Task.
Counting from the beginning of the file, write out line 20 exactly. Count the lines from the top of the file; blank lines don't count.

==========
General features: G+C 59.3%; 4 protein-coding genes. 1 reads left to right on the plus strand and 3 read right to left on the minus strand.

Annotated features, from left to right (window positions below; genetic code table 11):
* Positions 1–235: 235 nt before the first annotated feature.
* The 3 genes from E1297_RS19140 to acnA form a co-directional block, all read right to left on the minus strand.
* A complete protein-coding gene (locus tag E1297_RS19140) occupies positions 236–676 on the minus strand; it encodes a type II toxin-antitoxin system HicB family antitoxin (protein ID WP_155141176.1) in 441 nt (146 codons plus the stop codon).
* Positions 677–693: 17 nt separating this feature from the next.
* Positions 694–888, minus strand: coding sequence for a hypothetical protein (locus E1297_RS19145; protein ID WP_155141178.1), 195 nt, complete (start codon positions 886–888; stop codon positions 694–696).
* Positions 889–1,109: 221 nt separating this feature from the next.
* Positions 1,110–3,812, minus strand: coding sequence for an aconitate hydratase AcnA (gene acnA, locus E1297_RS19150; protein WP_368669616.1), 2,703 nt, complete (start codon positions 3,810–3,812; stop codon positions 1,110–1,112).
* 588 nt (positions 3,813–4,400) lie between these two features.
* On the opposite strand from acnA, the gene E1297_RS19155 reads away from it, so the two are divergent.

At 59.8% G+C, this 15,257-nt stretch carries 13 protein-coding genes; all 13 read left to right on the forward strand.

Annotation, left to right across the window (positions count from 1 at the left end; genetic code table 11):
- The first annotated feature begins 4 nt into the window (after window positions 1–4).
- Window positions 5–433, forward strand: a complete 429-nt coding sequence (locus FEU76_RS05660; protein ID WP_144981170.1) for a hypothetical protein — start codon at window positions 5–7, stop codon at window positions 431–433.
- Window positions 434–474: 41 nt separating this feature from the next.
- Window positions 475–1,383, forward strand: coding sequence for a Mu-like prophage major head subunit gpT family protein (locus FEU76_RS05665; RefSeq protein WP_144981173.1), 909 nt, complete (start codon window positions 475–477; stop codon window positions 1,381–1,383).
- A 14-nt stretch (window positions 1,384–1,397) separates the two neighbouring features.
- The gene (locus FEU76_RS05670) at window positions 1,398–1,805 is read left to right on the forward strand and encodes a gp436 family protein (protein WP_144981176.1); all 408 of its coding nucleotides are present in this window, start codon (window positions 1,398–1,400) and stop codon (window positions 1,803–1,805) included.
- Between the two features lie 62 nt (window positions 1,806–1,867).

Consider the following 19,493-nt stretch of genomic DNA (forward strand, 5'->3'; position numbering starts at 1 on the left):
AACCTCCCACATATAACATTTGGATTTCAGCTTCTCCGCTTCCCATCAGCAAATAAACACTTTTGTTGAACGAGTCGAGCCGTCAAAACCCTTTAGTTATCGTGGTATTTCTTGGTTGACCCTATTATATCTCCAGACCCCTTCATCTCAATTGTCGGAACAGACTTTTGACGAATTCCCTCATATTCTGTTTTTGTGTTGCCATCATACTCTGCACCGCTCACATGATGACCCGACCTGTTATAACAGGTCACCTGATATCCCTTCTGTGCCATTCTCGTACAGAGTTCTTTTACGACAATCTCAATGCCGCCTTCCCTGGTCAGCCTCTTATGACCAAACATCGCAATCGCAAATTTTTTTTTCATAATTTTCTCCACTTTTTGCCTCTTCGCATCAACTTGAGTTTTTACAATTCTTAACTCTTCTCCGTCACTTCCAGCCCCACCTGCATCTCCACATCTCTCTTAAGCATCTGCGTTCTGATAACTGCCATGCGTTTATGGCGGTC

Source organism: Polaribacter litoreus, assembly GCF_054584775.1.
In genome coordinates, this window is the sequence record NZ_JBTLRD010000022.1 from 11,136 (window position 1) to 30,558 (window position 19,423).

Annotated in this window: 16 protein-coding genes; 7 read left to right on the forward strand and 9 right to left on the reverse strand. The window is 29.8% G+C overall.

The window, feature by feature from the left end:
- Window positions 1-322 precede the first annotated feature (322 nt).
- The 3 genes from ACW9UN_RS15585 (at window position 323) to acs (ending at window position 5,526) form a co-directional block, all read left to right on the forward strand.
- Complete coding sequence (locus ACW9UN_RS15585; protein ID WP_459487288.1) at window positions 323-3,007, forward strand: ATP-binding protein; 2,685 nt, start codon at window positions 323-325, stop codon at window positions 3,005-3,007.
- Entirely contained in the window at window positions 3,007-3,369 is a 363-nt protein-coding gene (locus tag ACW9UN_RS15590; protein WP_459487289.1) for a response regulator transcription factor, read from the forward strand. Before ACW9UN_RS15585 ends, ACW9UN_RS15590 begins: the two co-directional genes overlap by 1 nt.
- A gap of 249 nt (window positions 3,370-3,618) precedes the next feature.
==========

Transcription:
- Between the two features lie 62 nt (window positions 1,806–1,867).